DOES IT BOTHER YOU? Life doesn’t stop at midnight, neither should our deadlines
November 4, 2022
We all have those nights. The exhausting, eyes half-opened evenings where you are fighting to stay awake. The afternoons are marathons to say the least, with sports practice after school, heading straight to work and finally arriving home to a pitch-black sky. The 6:30 wakeup from that morning hits you like a freight train as you stumble over to your Chromebook to finish your work, only to be attacked by the three dreaded words you hate to see marking your Google Classroom feed: “Due 11:59 p.m.”
Being a high school student is overwhelming. Like most people, I have had my fair share of chaotic days and sleepless nights, and have accepted the fact that my schedule is simply meant to be this busy. I understand that during the school week, balancing fulfilling academic responsibilities and participating in a wide array of extracurricular activities comes with the price of the occasional embodiment of sleep deprivation. What I never came to comprehend, however, was why we are confined to an 11:59 p.m. deadline.
Looking back on the last three years of high school, I have come to realize that my best work has been done when I have had an ample amount of time to complete it. On the rare occasion that a teacher granted me the gift of an in-class due date, I have taken a sigh of relief, and those peaceful 20 minutes after the clock struck midnight to efficiently complete my work.
This vicious cycle is an unfortunate reality, but there is a simple fix that can ease students’ anxiety and add much-needed hours of rest to our hectic night: make the assignment due at the start of class. Give students the option to complete assignments more efficiently early in the morning or during a study period when students are not scrambling to squeeze hours of work into a tight window. Sometimes, all our brains need is an overnight charge to refuel us for the following day. I have found far greater value in getting up early to finish an assignment with a fresh mind instead of aimlessly typing nonsense after a 14-hour day of school and extracurriculars and praying that it’s proper English.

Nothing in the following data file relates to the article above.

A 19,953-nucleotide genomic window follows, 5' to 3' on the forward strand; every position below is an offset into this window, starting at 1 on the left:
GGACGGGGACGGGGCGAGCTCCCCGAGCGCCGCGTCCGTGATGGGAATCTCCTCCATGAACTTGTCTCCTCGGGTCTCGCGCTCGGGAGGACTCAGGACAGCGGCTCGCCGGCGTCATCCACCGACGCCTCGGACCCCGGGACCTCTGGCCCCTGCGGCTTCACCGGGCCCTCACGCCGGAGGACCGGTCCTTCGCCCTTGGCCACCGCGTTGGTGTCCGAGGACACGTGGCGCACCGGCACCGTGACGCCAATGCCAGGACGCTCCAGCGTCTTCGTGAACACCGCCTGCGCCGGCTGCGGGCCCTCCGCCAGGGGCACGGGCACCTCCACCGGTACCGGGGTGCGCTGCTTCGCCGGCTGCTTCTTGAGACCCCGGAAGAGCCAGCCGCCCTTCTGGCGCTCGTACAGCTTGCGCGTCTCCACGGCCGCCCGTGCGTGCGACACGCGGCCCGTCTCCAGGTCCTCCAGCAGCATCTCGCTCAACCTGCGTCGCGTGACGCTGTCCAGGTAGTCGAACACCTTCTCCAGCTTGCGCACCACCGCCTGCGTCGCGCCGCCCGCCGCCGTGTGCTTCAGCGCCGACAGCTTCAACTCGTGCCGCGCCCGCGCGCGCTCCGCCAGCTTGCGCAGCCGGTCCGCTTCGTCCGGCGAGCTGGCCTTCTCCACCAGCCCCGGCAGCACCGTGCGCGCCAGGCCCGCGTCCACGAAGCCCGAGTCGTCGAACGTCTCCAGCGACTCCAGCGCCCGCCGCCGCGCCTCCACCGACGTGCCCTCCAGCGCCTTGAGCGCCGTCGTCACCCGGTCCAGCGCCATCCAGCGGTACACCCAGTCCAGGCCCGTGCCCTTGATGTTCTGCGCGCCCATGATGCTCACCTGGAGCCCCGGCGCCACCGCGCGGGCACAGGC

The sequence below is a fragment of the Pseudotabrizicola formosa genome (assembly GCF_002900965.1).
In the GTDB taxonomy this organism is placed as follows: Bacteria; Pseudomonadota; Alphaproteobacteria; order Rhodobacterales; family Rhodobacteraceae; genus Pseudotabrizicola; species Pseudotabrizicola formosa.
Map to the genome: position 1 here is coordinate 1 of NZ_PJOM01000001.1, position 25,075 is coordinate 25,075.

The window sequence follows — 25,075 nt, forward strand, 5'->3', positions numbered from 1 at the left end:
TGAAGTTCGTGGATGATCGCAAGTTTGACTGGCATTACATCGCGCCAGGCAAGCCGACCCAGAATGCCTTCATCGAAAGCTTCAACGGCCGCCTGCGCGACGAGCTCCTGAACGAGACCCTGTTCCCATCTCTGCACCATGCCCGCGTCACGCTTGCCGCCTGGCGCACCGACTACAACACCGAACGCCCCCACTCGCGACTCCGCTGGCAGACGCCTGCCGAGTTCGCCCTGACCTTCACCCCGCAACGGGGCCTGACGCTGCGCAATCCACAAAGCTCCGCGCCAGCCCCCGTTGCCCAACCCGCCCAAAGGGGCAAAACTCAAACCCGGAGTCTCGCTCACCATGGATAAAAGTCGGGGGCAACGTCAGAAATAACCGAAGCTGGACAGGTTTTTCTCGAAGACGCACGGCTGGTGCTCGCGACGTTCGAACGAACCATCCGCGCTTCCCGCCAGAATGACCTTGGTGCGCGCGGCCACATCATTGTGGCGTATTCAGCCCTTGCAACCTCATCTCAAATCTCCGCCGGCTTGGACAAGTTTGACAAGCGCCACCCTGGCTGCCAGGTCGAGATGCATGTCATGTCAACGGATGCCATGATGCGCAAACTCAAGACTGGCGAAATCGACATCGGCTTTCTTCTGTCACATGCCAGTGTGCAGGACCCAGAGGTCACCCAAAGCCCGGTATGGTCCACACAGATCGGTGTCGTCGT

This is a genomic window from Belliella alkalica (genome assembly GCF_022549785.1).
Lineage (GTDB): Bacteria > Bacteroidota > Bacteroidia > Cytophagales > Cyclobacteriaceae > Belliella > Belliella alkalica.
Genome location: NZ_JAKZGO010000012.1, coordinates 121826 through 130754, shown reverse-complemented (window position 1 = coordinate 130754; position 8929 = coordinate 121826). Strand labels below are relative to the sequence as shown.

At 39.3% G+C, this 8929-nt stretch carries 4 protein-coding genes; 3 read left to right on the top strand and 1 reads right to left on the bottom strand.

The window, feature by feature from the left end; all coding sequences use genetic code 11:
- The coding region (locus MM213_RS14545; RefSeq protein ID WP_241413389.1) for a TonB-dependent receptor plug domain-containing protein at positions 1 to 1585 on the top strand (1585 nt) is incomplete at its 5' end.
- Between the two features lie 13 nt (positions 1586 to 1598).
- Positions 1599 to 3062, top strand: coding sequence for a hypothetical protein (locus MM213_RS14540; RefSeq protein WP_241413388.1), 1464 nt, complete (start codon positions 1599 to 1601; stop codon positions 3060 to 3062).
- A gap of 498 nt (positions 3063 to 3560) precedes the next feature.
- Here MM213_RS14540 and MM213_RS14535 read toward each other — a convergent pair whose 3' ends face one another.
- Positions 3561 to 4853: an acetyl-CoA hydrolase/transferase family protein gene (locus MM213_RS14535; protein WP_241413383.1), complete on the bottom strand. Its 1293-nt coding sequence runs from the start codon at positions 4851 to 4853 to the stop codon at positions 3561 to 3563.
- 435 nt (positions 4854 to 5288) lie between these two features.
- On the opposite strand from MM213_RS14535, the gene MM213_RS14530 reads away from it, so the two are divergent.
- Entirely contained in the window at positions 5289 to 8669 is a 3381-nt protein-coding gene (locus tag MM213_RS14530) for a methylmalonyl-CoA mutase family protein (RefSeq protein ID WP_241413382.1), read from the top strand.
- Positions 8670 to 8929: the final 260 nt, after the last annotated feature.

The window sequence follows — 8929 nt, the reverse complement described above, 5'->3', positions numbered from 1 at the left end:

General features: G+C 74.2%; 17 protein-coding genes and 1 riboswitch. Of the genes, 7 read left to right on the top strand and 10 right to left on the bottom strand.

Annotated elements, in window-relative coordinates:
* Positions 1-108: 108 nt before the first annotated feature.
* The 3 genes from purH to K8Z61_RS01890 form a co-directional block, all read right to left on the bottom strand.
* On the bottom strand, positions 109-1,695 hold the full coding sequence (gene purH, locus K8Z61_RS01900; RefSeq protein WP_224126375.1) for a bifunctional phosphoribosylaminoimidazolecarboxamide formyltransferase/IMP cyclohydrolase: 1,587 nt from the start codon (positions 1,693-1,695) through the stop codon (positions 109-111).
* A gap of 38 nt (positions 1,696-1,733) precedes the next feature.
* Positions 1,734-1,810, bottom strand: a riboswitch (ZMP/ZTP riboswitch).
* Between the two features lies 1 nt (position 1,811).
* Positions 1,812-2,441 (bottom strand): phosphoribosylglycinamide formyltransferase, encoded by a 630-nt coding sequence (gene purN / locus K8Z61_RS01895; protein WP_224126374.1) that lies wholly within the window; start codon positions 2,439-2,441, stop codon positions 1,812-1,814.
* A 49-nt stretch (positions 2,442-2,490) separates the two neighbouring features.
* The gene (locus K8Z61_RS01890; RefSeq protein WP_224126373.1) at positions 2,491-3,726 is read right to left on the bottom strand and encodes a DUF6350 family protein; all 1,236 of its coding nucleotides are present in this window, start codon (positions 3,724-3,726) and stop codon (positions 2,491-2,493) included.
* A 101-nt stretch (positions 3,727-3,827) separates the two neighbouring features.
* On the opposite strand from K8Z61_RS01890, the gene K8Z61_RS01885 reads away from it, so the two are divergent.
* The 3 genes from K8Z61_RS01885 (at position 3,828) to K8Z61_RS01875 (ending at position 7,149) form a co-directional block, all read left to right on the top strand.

This daunting villain disguised as a reasonable due date adds excess stress to the already hectic lives of students. We are told to complete our work efficiently and to the best of our abilities, but that is utterly impossible when we are trapped in this unnecessarily small window of time.
The small shift from “due tonight” to “due tomorrow” truly goes a long way. Once teachers see how the quality of our work can improve from this adjustment, they will hopefully notice the true power that an in-class due date can hold.